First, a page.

Tutorial: Your Arduino’s inbuilt EEPROM

This is chapter thirty-one of a series originally titled “Getting Started/Moving Forward with Arduino!” by John Boxall – A tutorial on the Arduino universe.

The first chapter is here, the complete series is detailed here. Please note from November 1, 2010 files from tutorials will be found here.

Welcome back fellow arduidans!

Today we are going to examine the internal EEPROM in our Arduino boards. What is an EEPROM some of you may be saying? An EEPROM is anElectrically Erasable Programmable Read-Only Memory. It is a form of non-volatile memory that can remember things with the power being turned off, or after resetting the Arduino. The beauty of this kind of memory is that we can store data generated within a sketch on a more permanent basis.

Why would you use the internal EEPROM? For situations where data that is unique to a situation needs a more permanent home. For example, storing the unique serial number and manufacturing date of a commercial Arduino-based project – a function of the sketch could display the serial number on an LCD, or the data could be read by uploading a ‘service sketch’. Or you may need to count certain events and not allow the user to reset them – such as an odometer or operation cycle-counter.

What sort of data can be stored? Anything that can be represented as bytes of data. One byte of data is made up of eight bits of data. A bit can be either on (value 1) or off (value 0), and are perfect for representing numbers in binary form. In other words, a binary number can only uses zeros and ones to represent a value. Thus binary is also known as “base-2″, as it can only use two digits.

How can a binary number with only the use of two digits represent a larger number? It uses a lot of ones and zeros. Let’s examine a binary number, say 10101010. As this is a base-2 number, each digit represents 2 to the power of x, from x=0 onwards:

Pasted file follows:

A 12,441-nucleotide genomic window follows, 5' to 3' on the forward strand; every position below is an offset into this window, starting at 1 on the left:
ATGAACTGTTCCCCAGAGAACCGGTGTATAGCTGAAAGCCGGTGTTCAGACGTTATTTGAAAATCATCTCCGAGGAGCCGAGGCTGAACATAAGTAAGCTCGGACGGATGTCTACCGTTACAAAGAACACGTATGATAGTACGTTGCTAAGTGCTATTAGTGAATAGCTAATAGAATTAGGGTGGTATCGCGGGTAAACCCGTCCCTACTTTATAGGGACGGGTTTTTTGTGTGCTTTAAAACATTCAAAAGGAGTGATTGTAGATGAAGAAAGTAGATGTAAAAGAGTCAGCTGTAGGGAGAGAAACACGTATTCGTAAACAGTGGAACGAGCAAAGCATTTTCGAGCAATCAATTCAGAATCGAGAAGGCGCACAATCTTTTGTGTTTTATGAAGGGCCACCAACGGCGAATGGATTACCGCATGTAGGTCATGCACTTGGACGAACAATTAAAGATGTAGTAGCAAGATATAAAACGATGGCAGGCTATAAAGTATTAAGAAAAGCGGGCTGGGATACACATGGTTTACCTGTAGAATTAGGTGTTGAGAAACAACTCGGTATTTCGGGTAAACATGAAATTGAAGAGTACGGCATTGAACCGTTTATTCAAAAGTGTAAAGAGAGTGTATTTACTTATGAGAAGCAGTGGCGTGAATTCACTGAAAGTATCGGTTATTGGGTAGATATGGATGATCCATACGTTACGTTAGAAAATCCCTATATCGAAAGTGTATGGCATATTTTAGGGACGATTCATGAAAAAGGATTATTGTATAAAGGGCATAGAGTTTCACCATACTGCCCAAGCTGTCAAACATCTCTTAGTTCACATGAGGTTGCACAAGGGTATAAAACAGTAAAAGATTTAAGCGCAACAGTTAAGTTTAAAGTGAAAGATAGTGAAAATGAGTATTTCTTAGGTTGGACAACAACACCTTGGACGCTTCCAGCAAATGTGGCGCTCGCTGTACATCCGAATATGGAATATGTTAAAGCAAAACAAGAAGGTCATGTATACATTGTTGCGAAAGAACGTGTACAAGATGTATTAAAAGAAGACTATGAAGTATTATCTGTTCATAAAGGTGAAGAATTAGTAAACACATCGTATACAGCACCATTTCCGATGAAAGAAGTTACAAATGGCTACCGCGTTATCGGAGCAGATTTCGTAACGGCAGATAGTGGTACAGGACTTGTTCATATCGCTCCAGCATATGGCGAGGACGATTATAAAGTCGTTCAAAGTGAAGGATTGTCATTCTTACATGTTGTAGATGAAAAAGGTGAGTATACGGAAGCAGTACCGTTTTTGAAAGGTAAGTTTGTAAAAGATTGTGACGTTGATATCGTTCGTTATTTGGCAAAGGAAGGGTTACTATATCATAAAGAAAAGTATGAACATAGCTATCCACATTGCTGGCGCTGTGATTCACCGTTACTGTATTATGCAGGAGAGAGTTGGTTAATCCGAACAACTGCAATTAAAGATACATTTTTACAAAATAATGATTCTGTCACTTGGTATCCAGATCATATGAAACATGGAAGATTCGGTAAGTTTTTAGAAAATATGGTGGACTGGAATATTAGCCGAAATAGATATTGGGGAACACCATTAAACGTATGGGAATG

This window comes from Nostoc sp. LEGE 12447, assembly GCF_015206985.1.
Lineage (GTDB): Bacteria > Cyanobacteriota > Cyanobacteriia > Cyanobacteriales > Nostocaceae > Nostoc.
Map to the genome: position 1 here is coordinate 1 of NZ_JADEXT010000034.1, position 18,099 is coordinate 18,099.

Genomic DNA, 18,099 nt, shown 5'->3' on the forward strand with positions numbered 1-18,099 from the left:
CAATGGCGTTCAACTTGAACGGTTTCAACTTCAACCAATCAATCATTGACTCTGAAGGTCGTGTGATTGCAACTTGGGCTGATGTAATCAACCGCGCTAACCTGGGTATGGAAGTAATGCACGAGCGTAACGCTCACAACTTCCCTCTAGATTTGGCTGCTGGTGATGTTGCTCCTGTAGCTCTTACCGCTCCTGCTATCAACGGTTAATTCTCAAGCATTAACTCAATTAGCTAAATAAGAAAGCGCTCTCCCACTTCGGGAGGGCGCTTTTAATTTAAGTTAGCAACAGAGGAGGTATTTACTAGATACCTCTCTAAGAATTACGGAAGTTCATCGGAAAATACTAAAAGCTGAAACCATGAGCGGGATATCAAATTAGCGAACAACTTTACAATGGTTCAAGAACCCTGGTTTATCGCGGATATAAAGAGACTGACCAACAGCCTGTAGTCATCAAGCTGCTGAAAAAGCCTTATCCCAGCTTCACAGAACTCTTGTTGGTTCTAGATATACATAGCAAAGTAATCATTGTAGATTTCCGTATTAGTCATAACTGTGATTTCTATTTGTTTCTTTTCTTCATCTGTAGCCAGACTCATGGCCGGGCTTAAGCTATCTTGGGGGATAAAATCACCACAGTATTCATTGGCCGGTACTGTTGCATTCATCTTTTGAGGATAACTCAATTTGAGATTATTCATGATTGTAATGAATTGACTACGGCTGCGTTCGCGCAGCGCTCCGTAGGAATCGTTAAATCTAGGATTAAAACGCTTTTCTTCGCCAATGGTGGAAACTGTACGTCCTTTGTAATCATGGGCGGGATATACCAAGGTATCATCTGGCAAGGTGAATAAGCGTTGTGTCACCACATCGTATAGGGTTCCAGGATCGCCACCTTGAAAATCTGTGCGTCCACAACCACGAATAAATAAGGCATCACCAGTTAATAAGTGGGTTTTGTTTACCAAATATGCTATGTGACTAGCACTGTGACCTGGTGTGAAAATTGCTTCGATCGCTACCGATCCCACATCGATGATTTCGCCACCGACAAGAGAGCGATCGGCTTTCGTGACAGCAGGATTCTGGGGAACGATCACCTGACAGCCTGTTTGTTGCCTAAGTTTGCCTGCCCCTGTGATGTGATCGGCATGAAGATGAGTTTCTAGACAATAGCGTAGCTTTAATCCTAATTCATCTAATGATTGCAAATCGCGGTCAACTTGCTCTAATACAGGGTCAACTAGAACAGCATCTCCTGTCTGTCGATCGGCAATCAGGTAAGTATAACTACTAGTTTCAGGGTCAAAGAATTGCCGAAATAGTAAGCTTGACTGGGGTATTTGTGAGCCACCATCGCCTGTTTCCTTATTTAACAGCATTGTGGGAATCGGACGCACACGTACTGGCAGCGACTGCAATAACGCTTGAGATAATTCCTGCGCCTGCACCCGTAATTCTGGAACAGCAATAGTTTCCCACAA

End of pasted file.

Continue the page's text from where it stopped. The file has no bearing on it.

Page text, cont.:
See how each digit of the binary number can represent a base-10 number. So the binary number above represents 85 in base-10 – the value 85 is the sum of the base-10 values. Another example – 11111111 in binary equals 255 in base 10.

Now each digit in that binary number uses one ‘bit’ of memory, and eight bits make a byte. Due to internal limitations of the microcontrollers in our Arduino boards, we can only store 8-bit numbers (one byte) in the EEPROM. This limits the decimal value of the number to fall between zero and 255. It is then up to you to decide how your data can be represented with that number range. Don’t let that put you off – numbers arranged in the correct way can represent almost anything!

There is one limitation to take heed of – the number of times we can read or write to the EEPROM. According to the manufacturer Atmel, the EEPROM is good for 100,000 read/write cycles (see the data sheet). One would suspect this to be a conservative estimate, however you should plan accordingly.

Now we know our bits and and bytes, how many bytes can be store in our Arduino’s microcontroller? The answer varies depending on the model of microcontroller. For example:

  • Boards with an Atmel ATmega328, such as Arduino Duemilanove, UnoUno SMDLilypad or the Freetronics KitTen/Eleven – 1024 bytes (1 kilobyte)